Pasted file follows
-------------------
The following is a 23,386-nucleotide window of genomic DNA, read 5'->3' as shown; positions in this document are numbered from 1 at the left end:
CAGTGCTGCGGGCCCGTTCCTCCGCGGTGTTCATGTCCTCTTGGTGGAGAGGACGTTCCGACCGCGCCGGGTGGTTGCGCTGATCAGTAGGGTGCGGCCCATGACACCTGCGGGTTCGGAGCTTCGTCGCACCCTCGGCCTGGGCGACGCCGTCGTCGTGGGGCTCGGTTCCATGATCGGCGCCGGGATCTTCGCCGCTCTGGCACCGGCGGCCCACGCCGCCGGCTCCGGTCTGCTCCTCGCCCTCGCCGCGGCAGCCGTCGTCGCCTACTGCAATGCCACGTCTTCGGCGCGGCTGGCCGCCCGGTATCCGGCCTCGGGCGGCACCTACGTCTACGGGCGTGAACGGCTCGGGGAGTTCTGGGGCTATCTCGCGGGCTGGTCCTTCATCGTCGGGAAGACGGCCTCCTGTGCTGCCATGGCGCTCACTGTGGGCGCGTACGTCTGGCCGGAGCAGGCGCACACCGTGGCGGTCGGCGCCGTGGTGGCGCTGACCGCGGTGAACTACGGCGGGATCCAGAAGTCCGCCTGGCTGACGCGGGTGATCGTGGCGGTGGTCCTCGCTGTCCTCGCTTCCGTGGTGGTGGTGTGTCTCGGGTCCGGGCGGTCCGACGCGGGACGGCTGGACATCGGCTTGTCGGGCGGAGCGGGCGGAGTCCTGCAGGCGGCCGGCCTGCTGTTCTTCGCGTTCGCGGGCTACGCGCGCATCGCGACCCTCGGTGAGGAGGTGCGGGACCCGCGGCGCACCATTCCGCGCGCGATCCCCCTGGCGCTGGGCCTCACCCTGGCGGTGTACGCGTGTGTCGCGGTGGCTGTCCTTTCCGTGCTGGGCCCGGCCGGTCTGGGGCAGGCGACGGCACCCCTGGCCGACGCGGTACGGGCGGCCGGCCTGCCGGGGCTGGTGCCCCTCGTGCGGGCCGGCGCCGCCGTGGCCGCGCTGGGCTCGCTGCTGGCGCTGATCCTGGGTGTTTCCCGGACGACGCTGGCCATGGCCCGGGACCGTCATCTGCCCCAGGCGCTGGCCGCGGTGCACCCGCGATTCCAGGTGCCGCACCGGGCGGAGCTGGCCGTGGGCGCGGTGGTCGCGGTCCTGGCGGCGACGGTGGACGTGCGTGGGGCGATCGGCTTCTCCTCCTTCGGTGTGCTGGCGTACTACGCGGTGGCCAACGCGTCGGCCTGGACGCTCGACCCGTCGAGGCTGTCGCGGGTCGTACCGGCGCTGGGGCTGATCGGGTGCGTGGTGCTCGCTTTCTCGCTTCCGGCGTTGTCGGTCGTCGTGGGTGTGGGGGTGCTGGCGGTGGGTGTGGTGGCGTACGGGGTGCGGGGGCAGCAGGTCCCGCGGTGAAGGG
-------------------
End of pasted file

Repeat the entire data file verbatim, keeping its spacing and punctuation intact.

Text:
The following is a 23,386-nucleotide window of genomic DNA, read 5'->3' as shown; positions in this document are numbered from 1 at the left end:
CAGTGCTGCGGGCCCGTTCCTCCGCGGTGTTCATGTCCTCTTGGTGGAGAGGACGTTCCGACCGCGCCGGGTGGTTGCGCTGATCAGTAGGGTGCGGCCCATGACACCTGCGGGTTCGGAGCTTCGTCGCACCCTCGGCCTGGGCGACGCCGTCGTCGTGGGGCTCGGTTCCATGATCGGCGCCGGGATCTTCGCCGCTCTGGCACCGGCGGCCCACGCCGCCGGCTCCGGTCTGCTCCTCGCCCTCGCCGCGGCAGCCGTCGTCGCCTACTGCAATGCCACGTCTTCGGCGCGGCTGGCCGCCCGGTATCCGGCCTCGGGCGGCACCTACGTCTACGGGCGTGAACGGCTCGGGGAGTTCTGGGGCTATCTCGCGGGCTGGTCCTTCATCGTCGGGAAGACGGCCTCCTGTGCTGCCATGGCGCTCACTGTGGGCGCGTACGTCTGGCCGGAGCAGGCGCACACCGTGGCGGTCGGCGCCGTGGTGGCGCTGACCGCGGTGAACTACGGCGGGATCCAGAAGTCCGCCTGGCTGACGCGGGTGATCGTGGCGGTGGTCCTCGCTGTCCTCGCTTCCGTGGTGGTGGTGTGTCTCGGGTCCGGGCGGTCCGACGCGGGACGGCTGGACATCGGCTTGTCGGGCGGAGCGGGCGGAGTCCTGCAGGCGGCCGGCCTGCTGTTCTTCGCGTTCGCGGGCTACGCGCGCATCGCGACCCTCGGTGAGGAGGTGCGGGACCCGCGGCGCACCATTCCGCGCGCGATCCCCCTGGCGCTGGGCCTCACCCTGGCGGTGTACGCGTGTGTCGCGGTGGCTGTCCTTTCCGTGCTGGGCCCGGCCGGTCTGGGGCAGGCGACGGCACCCCTGGCCGACGCGGTACGGGCGGCCGGCCTGCCGGGGCTGGTGCCCCTCGTGCGGGCCGGCGCCGCCGTGGCCGCGCTGGGCTCGCTGCTGGCGCTGATCCTGGGTGTTTCCCGGACGACGCTGGCCATGGCCCGGGACCGTCATCTGCCCCAGGCGCTGGCCGCGGTGCACCCGCGATTCCAGGTGCCGCACCGGGCGGAGCTGGCCGTGGGCGCGGTGGTCGCGGTCCTGGCGGCGACGGTGGACGTGCGTGGGGCGATCGGCTTCTCCTCCTTCGGTGTGCTGGCGTACTACGCGGTGGCCAACGCGTCGGCCTGGACGCTCGACCCGTCGAGGCTGTCGCGGGTCGTACCGGCGCTGGGGCTGATCGGGTGCGTGGTGCTCGCTTTCTCGCTTCCGGCGTTGTCGGTCGTCGTGGGTGTGGGGGTGCTGGCGGTGGGTGTGGTGGCGTACGGGGTGCGGGGGCAGCAGGTCCCGCGGTGAAGGG